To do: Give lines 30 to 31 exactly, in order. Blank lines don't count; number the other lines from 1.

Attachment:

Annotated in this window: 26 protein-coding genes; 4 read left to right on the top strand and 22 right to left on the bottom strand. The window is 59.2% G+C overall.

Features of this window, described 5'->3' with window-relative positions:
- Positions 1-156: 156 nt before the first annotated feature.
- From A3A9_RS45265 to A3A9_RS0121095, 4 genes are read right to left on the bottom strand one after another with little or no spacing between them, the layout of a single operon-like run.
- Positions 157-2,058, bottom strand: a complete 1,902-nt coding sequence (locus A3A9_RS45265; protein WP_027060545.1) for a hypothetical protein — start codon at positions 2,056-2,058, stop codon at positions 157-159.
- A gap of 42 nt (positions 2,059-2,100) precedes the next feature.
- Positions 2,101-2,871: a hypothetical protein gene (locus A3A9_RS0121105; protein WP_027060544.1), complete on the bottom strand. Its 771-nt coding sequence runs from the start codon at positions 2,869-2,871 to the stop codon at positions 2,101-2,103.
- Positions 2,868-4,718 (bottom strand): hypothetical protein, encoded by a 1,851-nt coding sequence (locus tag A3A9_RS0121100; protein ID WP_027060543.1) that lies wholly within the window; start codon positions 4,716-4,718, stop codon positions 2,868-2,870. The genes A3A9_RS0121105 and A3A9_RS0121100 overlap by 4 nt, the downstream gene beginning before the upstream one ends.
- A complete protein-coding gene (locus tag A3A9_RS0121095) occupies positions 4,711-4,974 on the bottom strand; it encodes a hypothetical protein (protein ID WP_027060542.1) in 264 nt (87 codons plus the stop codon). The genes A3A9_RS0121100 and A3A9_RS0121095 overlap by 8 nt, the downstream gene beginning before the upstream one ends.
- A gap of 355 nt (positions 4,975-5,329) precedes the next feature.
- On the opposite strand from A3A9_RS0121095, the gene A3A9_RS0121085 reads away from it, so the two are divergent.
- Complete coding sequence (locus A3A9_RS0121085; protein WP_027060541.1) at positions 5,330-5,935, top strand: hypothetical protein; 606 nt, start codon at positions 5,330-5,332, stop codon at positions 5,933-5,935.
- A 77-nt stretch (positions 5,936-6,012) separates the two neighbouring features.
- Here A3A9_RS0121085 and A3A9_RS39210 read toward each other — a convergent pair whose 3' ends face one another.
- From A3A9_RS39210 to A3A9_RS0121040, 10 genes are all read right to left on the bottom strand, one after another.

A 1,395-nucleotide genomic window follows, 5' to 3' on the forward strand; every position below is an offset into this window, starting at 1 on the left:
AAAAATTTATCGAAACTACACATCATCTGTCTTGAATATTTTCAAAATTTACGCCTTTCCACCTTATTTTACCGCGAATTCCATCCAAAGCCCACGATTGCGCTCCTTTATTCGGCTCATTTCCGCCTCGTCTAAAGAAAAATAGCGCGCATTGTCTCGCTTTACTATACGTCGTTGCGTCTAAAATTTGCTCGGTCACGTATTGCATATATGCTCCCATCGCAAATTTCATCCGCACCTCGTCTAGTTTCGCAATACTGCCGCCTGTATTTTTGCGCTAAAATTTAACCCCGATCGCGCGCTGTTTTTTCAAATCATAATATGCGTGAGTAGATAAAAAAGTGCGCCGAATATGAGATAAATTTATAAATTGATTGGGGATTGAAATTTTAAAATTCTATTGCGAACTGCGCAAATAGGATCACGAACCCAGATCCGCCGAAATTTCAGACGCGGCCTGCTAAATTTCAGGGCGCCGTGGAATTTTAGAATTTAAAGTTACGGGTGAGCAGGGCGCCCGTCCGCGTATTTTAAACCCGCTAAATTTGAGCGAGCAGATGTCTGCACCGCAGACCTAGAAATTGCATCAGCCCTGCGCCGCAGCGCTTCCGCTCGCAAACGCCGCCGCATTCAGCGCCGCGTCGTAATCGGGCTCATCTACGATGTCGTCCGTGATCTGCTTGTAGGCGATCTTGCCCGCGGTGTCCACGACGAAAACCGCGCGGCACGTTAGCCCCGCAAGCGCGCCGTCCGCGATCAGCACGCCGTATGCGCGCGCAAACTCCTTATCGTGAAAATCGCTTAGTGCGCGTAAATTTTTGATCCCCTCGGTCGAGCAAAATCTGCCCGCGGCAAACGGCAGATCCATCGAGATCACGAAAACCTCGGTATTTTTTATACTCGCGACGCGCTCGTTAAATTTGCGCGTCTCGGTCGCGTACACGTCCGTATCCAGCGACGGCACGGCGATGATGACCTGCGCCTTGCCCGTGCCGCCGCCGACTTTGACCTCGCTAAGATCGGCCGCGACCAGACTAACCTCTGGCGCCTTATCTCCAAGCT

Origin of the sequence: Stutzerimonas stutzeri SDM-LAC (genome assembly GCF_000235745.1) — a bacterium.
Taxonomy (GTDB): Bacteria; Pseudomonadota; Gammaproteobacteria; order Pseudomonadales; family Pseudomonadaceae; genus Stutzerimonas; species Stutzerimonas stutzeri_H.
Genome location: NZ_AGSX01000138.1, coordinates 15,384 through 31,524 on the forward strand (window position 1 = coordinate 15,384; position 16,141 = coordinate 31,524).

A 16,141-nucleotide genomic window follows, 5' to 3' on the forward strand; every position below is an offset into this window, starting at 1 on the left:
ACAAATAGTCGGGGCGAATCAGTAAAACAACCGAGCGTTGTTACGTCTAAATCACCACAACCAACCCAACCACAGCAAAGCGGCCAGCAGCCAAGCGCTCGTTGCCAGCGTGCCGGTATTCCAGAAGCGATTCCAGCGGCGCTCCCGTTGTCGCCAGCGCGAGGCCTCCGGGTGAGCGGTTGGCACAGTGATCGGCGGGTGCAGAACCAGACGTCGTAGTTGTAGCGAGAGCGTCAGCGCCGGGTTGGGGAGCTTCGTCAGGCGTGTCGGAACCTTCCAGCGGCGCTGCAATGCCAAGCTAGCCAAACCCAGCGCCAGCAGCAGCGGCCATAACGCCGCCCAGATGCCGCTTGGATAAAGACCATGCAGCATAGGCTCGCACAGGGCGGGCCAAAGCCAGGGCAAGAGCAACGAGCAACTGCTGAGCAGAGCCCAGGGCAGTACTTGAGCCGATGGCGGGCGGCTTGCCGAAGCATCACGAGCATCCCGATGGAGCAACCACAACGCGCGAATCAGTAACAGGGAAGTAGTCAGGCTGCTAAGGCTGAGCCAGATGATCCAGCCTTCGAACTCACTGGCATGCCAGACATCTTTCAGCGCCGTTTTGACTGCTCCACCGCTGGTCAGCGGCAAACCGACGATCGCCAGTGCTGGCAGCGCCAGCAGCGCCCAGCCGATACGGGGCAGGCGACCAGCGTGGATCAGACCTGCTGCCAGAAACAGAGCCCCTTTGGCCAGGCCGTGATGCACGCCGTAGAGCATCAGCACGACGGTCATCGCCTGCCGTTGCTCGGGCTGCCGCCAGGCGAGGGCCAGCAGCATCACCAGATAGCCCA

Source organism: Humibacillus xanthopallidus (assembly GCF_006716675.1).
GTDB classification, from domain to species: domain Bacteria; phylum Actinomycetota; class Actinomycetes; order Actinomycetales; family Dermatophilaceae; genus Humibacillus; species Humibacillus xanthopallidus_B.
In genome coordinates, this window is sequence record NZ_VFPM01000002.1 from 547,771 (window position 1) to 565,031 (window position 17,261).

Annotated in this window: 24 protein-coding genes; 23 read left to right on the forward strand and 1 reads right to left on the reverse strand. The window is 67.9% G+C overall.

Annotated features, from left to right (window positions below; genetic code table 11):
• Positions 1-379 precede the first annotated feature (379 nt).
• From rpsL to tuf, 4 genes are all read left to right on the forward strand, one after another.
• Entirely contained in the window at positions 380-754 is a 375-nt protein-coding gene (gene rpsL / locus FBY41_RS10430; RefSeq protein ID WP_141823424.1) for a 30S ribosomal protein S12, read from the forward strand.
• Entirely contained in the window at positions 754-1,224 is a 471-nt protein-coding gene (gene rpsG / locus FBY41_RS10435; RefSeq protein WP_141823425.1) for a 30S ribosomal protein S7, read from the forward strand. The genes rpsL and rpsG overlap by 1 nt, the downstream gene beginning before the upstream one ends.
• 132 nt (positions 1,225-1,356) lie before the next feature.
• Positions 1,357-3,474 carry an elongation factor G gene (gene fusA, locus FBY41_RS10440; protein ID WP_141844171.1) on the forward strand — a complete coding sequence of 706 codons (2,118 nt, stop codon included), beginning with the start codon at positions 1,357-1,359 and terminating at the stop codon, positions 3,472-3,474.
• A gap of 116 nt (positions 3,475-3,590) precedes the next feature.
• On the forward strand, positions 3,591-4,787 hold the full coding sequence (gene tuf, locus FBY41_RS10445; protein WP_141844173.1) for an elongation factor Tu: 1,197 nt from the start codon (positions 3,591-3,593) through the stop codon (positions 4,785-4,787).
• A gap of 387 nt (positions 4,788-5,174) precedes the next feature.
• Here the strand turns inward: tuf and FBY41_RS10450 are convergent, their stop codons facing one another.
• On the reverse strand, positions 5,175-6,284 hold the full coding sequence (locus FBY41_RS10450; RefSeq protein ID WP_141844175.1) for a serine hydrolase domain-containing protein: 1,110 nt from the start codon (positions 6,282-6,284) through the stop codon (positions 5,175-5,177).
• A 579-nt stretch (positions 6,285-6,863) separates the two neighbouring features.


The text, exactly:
• Entirely contained in the window at positions 380-754 is a 375-nt protein-coding gene (gene rpsL / locus FBY41_RS10430; RefSeq protein ID WP_141823424.1) for a 30S ribosomal protein S12, read from the forward strand.
• Entirely contained in the window at positions 754-1,224 is a 471-nt protein-coding gene (gene rpsG / locus FBY41_RS10435; RefSeq protein WP_141823425.1) for a 30S ribosomal protein S7, read from the forward strand. The genes rpsL and rpsG overlap by 1 nt, the downstream gene beginning before the upstream one ends.